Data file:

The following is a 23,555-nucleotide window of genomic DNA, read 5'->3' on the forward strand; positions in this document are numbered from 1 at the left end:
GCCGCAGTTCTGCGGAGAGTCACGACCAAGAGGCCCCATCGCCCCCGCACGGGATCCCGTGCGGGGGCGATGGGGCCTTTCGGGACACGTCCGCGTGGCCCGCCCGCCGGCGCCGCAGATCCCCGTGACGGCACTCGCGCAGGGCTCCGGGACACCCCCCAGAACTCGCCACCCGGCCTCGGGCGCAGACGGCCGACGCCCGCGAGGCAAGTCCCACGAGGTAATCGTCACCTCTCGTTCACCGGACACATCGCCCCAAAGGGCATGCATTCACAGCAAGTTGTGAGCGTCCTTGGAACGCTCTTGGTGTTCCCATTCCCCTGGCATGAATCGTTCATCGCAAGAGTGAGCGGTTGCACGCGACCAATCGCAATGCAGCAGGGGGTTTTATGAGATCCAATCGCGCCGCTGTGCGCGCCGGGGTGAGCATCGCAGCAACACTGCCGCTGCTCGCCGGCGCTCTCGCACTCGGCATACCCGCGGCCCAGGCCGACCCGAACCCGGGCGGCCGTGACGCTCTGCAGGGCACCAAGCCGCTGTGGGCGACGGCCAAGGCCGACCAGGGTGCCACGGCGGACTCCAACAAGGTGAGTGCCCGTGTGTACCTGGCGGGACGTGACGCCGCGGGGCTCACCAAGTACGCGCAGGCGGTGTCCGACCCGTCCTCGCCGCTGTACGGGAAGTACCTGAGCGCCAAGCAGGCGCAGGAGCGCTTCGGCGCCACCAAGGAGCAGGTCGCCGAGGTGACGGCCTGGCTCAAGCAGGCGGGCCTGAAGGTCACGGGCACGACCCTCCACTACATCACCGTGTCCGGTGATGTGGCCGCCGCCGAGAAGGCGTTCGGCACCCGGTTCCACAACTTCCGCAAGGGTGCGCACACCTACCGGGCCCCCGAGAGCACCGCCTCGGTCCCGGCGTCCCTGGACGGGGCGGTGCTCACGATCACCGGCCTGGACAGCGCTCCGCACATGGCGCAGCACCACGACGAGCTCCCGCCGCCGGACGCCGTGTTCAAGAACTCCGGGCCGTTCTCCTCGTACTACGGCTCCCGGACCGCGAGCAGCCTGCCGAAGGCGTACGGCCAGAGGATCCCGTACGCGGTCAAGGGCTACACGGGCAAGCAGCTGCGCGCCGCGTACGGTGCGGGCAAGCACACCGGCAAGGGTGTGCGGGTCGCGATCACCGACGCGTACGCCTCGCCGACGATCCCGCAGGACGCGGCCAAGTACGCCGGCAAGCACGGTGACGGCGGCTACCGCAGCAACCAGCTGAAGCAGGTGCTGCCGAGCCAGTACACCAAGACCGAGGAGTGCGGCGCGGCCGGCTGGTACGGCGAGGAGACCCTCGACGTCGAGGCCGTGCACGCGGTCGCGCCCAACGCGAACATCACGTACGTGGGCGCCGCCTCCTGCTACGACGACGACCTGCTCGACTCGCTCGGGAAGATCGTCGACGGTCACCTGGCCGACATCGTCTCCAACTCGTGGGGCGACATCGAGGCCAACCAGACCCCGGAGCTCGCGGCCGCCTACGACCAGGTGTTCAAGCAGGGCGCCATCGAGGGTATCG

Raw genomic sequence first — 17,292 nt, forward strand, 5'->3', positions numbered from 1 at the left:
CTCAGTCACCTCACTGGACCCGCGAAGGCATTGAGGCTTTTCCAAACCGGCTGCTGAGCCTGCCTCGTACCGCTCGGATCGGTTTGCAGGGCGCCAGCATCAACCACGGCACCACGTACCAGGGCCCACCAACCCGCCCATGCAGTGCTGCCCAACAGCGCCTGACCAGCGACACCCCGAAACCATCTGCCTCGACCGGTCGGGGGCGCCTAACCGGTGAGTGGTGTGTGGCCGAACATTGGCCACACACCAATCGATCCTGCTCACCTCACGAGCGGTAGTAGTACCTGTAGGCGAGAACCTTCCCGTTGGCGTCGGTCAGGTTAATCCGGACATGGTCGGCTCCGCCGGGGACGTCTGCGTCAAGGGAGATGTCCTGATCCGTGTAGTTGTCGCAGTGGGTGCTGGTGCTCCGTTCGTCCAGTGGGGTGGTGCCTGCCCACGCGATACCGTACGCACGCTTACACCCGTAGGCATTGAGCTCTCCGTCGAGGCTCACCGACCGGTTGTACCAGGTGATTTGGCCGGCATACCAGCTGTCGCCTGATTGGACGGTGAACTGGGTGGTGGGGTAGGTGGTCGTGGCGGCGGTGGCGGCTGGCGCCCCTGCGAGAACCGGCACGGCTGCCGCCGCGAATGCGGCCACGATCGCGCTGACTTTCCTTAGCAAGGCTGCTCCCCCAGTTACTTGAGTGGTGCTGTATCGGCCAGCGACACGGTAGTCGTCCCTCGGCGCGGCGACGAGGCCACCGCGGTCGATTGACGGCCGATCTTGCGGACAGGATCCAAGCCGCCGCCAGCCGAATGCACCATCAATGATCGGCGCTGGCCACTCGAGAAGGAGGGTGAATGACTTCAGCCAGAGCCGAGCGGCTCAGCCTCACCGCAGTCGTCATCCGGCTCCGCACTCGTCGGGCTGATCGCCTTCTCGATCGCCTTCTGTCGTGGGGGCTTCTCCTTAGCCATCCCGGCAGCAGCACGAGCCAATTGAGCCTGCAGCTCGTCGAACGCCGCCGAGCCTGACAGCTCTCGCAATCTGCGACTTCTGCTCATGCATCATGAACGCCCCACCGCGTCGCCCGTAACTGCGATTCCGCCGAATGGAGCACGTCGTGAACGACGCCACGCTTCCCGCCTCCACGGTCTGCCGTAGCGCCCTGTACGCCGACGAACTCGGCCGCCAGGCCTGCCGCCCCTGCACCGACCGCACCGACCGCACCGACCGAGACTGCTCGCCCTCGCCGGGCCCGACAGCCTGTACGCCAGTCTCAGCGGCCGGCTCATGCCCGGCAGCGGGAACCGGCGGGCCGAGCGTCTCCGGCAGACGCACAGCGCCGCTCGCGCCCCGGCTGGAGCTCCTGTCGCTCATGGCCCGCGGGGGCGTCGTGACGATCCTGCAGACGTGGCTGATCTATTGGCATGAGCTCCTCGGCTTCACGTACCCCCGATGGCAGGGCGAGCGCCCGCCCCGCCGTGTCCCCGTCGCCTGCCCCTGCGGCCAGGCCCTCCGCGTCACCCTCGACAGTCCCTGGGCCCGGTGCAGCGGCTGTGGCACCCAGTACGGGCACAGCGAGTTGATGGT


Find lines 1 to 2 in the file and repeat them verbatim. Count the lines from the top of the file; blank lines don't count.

The following is a 23,555-nucleotide window of genomic DNA, read 5'->3' on the forward strand; positions in this document are numbered from 1 at the left end:
GCCGCAGTTCTGCGGAGAGTCACGACCAAGAGGCCCCATCGCCCCCGCACGGGATCCCGTGCGGGGGCGATGGGGCCTTTCGGGACACGTCCGCGTGGCCCGCCCGCCGGCGCCGCAGATCCCCGTGACGGCACTCGCGCAGGGCTCCGGGACACCCCCCAGAACTCGCCACCCGGCCTCGGGCGCAGACGGCCGACGCCCGCGAGGCAAGTCCCACGAGGTAATCGTCACCTCTCGTTCACCGGACACATCGCCCCAAAGGGCATGCATTCACAGCAAGTTGTGAGCGTCCTTGGAACGCTCTTGGTGTTCCCATTCCCCTGGCATGAATCGTTCATCGCAAGAGTGAGCGGTTGCACGCGACCAATCGCAATGCAGCAGGGGGTTTTATGAGATCCAATCGCGCCGCTGTGCGCGCCGGGGTGAGCATCGCAGCAACACTGCCGCTGCTCGCCGGCGCTCTCGCACTCGGCATACCCGCGGCCCAGGCCGACCCGAACCCGGGCGGCCGTGACGCTCTGCAGGGCACCAAGCCGCTGTGGGCGACGGCCAAGGCCGACCAGGGTGCCACGGCGGACTCCAACAAGGTGAGTGCCCGTGTGTACCTGGCGGGACGTGACGCCGCGGGGCTCACCAAGTACGCGCAGGCGGTGTCCGACCCGTCCTCGCCGCTGTACGGGAAGTACCTGAGCGCCAAGCAGGCGCAGGAGCGCTTCGGCGCCACCAAGGAGCAGGTCGCCGAGGTGACGGCCTGGCTCAAGCAGGCGGGCCTGAAGGTCACGGGCACGACCCTCCACTACATCACCGTGTCCGGTGATGTGGCCGCCGCCGAGAAGGCGTTCGGCACCCGGTTCCACAACTTCCGCAAGGGTGCGCACACCTACCGGGCCCCCGAGAGCACCGCCTCGGTCCCGGCGTCCCTGGACGGGGCGGTGCTCACGATCACCGGCCTGGACAGCGCTCCGCACATGGCGCAGCACCACGACGAGCTCCCGCCGCCGGACGCCGTGTTCAAGAACTCCGGGCCGTTCTCCTCGTACTACGGCTCCCGGACCGCGAGCAGCCTGCCGAAGGCGTACGGCCAGAGGATCCCGTACGCGGTCAAGGGCTACACGGGCAAGCAGCTGCGCGCCGCGTACGGTGCGGGCAAGCACACCGGCAAGGGTGTGCGGGTCGCGATCACCGACGCGTACGCCTCGCCGACGATCCCGCAGGACGCGGCCAAGTACGCCGGCAAGCACGGTGACGGCGGCTACCGCAGCAACCAGCTGAAGCAGGTGCTGCCGAGCCAGTACACCAAGACCGAGGAGTGCGGCGCGGCCGGCTGGTACGGCGAGGAGACCCTCGACGTCGAGGCCGTGCACGCGGTCGCGCCCAACGCGAACATCACGTACGTGGGCGCCGCCTCCTGCTACGACGACGACCTGCTCGACTCGCTCGGGAAGATCGTCGACGGTCACCTGGCCGACATCGTCTCCAACTCGTGGGGCGACATCGAGGCCAACCAGACCCCGGAGCTCGCGGCCGCCTACGACCAGGTGTTCAAGCAGGGCGCCATCGAGGGTATCG